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St. Pioneer Press
January 21, 1990
Actual Story

Tenorman Jackson Next Thing to Hawkins

Bob Protzman, Staff Writer

Cornetist Charlie Devore of the Hall Brothers New Orleans Jazz Band said it well Friday night at the Emporium of Jazz in Mendota after hearing guest saxophonist Franz Jackson play four numbers.

"It's like sitting next to Coleman Hawkins and Ben Webster and Franz Jackson all rolled into one," he exclaimed.

Jackson, the 77-year-old Chicagoan who was featured with the Hall Brothers on Friday and Saturday nights, certainly would not put himself in the same class as Hawkins and Webster, two of the all-time tenor sax titans. But hearing Jackson in the first two sets Friday was the next best thing to having those two jazz legends there.

Jackson, born only eight years after Hawkins and three after Webster, is a fine player from the swing era of the 1930s and '40s, and the Hawkins-Webster influence was quite evident.

In fact, in the second set, Jackson played "Body and Soul," the Johnny Green tune that is most closely identified with Hawkins, whose 1939 recording is considered a classic. Webster also made an excellent recording of it five years later.

In his version, Jackson seemed to combine the styles of Hawkins and Webster. After an unaccompanied introduction - a rather abstract variation on the familiar melody - Jackson played the piece at a Hawkins-like brisk tempo, and like Hawkins, played a lot of notes, including double-time passages. And at times, he played in Hawkins' trademark raspy tone and with terrific urgency.

On the other hand, Jackson also demonstrated some of the breathy, "foofing" tone made famous by Webster, whom many considered the ultimate ballad player among tenormen. And in his closing cadenza, Jackson made nice use of tremelo, again reminding us of Webster.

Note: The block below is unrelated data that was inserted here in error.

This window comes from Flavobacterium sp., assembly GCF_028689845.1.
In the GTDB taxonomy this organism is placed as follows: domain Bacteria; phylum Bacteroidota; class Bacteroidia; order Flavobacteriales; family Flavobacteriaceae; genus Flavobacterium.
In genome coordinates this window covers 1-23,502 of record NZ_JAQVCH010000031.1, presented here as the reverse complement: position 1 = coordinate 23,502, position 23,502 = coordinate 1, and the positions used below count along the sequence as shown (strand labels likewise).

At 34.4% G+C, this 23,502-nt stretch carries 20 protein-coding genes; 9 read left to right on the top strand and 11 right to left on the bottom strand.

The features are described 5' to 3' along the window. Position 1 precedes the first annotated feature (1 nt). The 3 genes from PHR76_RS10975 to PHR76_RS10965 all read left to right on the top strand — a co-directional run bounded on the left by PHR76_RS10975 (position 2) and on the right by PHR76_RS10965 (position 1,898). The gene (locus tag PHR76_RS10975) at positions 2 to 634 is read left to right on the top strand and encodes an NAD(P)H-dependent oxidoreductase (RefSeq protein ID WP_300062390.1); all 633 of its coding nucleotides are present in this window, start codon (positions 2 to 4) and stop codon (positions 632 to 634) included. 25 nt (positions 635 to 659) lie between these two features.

Most of the time, though, Jackson's playing more closely resembled Hawkins - such as on the hard-driving riffs he played on "I Would Do Anything For You," one of about a dozen great old songs featured Friday.

Jackson didn't play just tenor. Fact is, he's a triple threat - no, a quadruple threat. He also played clarinet and soprano saxophone - and sang.

Sometimes he'd employ all three horns on the same piece, which is not common - or easy - given the different embouchures and fingering required. And although Jackson's lineage on those instruments was not so clear, his skill on both was - especially the clarinet.

Jackson's voice has that grainy quality associated with Louis Armstrong and his many copiers, while his style was exuberant like Armstrong's and full of humor like Thomas "Fats" Waller's.

There always seemed to be a laugh in Jackson's voice, which made for great fun on lively songs such as "Sunny Side of the Street" and "Struttin' With Some Barbeque," and the entertaining "How Long Blues" ("I had a good watch, but I put it in pawn; 'cuz it kept telling me how long you been gone.")

But I found Jackson's vocals too animated and gregarious for the classic 1939 lament "Black and Blue," and to a lesser extent, the sweet, "Baby, Won't You Please Come Home."

The Hall Brothers - Devore, cornet; Stan Hall, piano; Russ Hall, trombone; Dick Norling, bass; Jerry Burton, drums - supported Jackson well.
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